Adsorption and Fractionation of Suwannee River Organic Matter on Metal (Fe, Al) Oxide-Coated Quartz: A Liquid Chromatographic InvestigationEnvironmental Engineering Science
AbstractThe hydrophobic organic acid (HPOA) fraction of the dissolved organic matter (DOM) collected in 2012 at the headwaters of the Suwannee River (SR) was interacted with a metal (Fe, Al) oxide-coated quartz sand, which was sourced from Oyster, VA (referred to as Oyster Sand, “OS”). The adsorption, adsorptive fractionation, and competitive displacement interactions of SR-HPOA on OS were investigated. The novelty of this work is based on the experimental technique employed. Most prior studies of DOM-adsorbent reactions have been performed with either batch or continuous-flow column techniques. However, in this work, the DOM adsorbate and geosorbent were reacted using a rapid and data-rich liquid chromatographic method in which discrete (i.e., noncontinuous) additions of adsorbates are made onto manually adsorbent-packed columns, and eluting fractions are monitored in multiple optical detector channels. All experiments were performed under the same conditions [mobile phase pH 4 and ionic strength 0.005 M (NaCl)]. Fractions of HPOA preferentially adsorbed on OS included relatively aromatic, strongly UV absorbing but weakly fluorescing high-molecular-weight (MW) mixture constituents. These adsorptive fractionation trends were inferred by comparing signals from the different optical detection channels and were also confirmed by size exclusion chromatography analyses of column effluent fractions. Adsorption experiment results were confirmed by desorption studies; SR-HPOA materials released from organically-saturated OS surfaces by injections of KOH or KH2PO4 were relatively high in MW and aromaticity as well as relatively nonfluorescent.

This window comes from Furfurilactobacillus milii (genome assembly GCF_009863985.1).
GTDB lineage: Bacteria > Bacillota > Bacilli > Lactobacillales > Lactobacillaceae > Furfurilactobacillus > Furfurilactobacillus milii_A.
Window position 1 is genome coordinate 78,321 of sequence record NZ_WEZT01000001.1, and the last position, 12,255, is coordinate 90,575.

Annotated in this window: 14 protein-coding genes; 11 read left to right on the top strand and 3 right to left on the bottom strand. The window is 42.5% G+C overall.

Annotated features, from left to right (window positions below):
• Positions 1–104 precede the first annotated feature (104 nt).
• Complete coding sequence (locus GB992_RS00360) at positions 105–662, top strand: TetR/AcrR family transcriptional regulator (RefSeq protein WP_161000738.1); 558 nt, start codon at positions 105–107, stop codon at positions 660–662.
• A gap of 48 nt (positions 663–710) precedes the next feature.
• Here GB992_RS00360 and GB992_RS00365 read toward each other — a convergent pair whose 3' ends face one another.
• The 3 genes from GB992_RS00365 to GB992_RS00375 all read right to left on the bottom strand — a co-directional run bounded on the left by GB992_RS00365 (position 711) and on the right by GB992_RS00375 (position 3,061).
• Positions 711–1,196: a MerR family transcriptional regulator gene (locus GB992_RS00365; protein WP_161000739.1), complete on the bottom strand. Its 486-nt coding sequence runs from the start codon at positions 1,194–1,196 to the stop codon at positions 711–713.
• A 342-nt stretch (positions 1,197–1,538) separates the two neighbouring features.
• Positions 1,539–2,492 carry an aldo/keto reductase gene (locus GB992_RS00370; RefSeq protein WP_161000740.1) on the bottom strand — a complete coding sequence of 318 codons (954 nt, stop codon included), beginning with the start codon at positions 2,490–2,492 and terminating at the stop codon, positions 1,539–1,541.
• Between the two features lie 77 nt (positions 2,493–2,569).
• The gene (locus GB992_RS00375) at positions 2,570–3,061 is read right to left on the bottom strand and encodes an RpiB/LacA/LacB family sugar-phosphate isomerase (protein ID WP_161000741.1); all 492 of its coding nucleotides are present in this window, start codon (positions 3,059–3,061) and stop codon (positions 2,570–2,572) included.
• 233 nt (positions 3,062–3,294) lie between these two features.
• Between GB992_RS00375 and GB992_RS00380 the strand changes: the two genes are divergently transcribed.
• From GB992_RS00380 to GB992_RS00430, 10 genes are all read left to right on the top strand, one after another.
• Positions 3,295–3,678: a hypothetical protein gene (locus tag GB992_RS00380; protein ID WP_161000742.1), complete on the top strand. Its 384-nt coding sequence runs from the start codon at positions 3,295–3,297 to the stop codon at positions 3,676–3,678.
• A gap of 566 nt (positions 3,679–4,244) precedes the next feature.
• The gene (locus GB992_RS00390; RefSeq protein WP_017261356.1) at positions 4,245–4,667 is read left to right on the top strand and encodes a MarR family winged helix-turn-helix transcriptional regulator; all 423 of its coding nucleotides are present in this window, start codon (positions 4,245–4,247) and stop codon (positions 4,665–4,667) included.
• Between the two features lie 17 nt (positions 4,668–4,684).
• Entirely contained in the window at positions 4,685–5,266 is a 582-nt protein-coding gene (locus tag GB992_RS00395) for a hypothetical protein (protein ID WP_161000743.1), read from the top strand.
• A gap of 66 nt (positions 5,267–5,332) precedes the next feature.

Citation InformationDavid I. Kreller, Yan Wu, Stephen Sutton and Anthony Furio. "Adsorption and Fractionation of Suwannee River Organic Matter on Metal (Fe, Al) Oxide-Coated Quartz: A Liquid Chromatographic Investigation" Environmental Engineering Science Vol. 32 Iss. 1 (2015) p. 45 - 53
Available at: http://works.bepress.com/david_kreller/26/